The opinion of the court was delivered by: BARTELS
In this proceeding the petitioner sought to exonerate or limit its liability as owner of the tankship Val-T by reason of a claim for the wrongful death of Thomas P. O'Rourke, who was killed in a collision when the petitioner's vessel struck a water taxi in charge of the decedent. The claimants, infant children of the deceased, obtained a final decree in their favor under the New York wrongful death statute (Section 132 of the Decedent Estate Law, McKinney's Consol.Laws, c. 13). However, in entering the final decree on November 16, 1965, the claimants and the Clerk failed to add interest to the judgment although the last sentence of the statute expressly provides: "Interest upon the principal sum recovered by the plaintiff, from the date of the decedent's death, shall be added to and be a part of the total sum awarded." Not until after the claimants prevailed in the Court of Appeals, 2 Cir., 370 F.2d 781 over thirteen months later did they discover this omission.
Claimants now move under Rule 60(a) and (b), Fed.Rules Civ.Proc., 28 U.S.C.A.,
for an order to correct the error by amending the final decree to include interest on the awards from the date of the decedent's death. Petitioner resists this application upon the grounds that (i) the claimants waived interest, (ii) the motion is untimely, and (iii) if interest is allowable, it should not be computed at a rate higher than 4% per annum. Objections (i) and (iii) above are without merit and must be dismissed as frivolous. The essential question remaining is the authority of this Court at this late date to amend the decree.
Petitioner claims that subsection (a) of Rule 60 is not applicable to this case and that the term "clerical error" means "an error made by a clerk in transcribing or otherwise", citing Marsh v. Nichols, Shepard & Co., 1888, 128 U.S. 605, 9 S. Ct. 168, 32 L. Ed. 538; West Virginia Oil & Gas Co. v. George E. Breece Lbr. Co., 5 Cir. 1954, 213 F.2d 702, 705. It further contends that relief is not available under Rule 60(b) because under clauses (1), (2) and (3) an application for such relief must be made within one year, which has already expired, and that clause (6), permitting relief for "any other reason justifying relief from the operation of the judgment", cannot be invoked if the grounds for relief fall within clauses (1), (2) and (3), which it claims is the fact in this case. See, Klapprott v. United States, 1949, 335 U.S. 601, 69 S. Ct. 384, 93 L. Ed. 266; United States v. Karahalias, 2 Cir. 1953, 205 F.2d 331 (rehearing); Davis v. Wadsworth Construction Company, E.D.Pa.1961, 27 F.R.D. 1.
If any relief is to be granted to the claimants under Rule 60 it must be under subsection (a). This in turn depends upon the definition of "clerical mistake". The term "clerical mistake" does not mean that it must be made by a clerk. The phrase merely describes the type of error identified with mistakes in transcription, alteration or omission of any papers and documents which are traditionally or customarily handled or controlled by clerks but which papers or documents may be handled by others. It is a type of mistake or omission mechanical in nature which is apparent on the record and which does not involve a legal decision or judgment by an attorney. The clerical mistake under Rule 60(a) may be differentiated from the mistake or inadvertence referred to in Rule 60(b)(1), upon the ground that the latter applies primarily to errors or omissions committed by an attorney or by the court which are not apparent on the record. See, 7 Moore, Federal Practice, para. 60.22 at 230 (2d Ed.). The mandate of the statute in this case that interest "shall be added" is apparent on the record and must be enforced by this Court. Circle Line Sightseeing Yachts, Inc. v. Storbeck, 2 Cir. 1963, 325 F.2d 338. Before the amendment in 1962 Section 132 of the New York Decedent Estate Law specifically provided that "* * * the clerk must add to the sum so awarded, interest thereupon from the decedent's death, and include it in the judgment." The purpose of this last amendment was not to change the mechanical nature of the imperative to add interest to the award.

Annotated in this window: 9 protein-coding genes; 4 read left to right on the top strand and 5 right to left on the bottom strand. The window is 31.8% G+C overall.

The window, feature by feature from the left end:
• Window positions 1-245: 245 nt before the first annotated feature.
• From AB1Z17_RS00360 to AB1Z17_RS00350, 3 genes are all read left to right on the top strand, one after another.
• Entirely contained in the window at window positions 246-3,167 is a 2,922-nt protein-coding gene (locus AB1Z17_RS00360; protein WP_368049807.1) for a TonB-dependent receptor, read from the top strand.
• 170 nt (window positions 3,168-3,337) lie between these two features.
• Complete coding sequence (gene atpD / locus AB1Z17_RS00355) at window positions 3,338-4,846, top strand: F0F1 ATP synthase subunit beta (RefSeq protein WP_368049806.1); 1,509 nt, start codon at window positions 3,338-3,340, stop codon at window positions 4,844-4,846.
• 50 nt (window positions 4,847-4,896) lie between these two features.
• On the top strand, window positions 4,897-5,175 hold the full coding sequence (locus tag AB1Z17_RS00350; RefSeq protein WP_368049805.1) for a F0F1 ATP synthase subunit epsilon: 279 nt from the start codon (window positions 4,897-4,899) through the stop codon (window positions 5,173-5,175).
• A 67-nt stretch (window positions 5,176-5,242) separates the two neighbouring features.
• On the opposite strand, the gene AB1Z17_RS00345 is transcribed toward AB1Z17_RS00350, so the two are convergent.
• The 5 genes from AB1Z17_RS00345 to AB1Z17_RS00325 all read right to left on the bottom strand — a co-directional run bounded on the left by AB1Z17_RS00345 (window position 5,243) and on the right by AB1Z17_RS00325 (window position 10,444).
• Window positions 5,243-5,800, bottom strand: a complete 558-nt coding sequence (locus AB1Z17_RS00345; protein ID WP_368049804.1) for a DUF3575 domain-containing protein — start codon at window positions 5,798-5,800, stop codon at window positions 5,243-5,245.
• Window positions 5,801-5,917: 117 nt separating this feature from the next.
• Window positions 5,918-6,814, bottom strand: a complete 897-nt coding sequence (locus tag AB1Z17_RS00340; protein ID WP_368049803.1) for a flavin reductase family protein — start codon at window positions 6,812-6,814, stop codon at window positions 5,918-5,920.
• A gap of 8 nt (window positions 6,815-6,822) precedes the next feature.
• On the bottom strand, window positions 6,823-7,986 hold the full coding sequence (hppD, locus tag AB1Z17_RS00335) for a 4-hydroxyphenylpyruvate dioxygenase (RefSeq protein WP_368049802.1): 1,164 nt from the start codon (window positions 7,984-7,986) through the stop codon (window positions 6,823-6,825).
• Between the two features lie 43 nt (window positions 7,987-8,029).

The Court concludes that interest in this case was a matter of right and the failure to include the same in the judgment was a clerical mistake arising from an omission which under Rule 60(a) "may be corrected by the court at any time of its own initiative or on the motion of any party * * *." Rigopoulos v. Kervan, S.D.N.Y.1943, 53 F. Supp. 829; First National Bank in Greenwich v. National Airlines, Inc., S.D.N.Y.1958, 167 F. Supp. 167; cf., Flamm v. Noble, 1947, 296 N.Y. 262, 268, 72 N.E.2d 886, 171 A.L.R. 812; McLaughlin v. Brinckerhoff, 1928, 222 App.Div. 458, 226 N.Y.S. 623.
Another reason exists for granting relief to the claimants which was not mentioned by the parties. The Federal Rules of Civil Procedure as recently amended were made applicable to the procedure in admiralty and maritime actions on July 1, 1966, while this action was still pending. In fixing July 1, 1966 as the applicable date, the Supreme Court by its order (86 S. Ct. 211, subdivision 2 of Order) expressly provided that the rules need not be applied to pending actions if injustice would result by so doing. By invoking this option the Court in this case may and does resort to its pre-existing inherent power as a court of admiralty to correct an injustice resulting from an erroneous decree entered through accident, oversight or mistake, even after the expiration of the term. See, The Melissa Trask, D.Mass. 1923, 285 F. 781; 3 Benedict, American Admiralty, § 420 at 193 (6th Ed., 1940).
Claimants also move to make the judgment of the Court of Appeals the judgment and decree of this Court. Both motions are hereby granted and the decree ...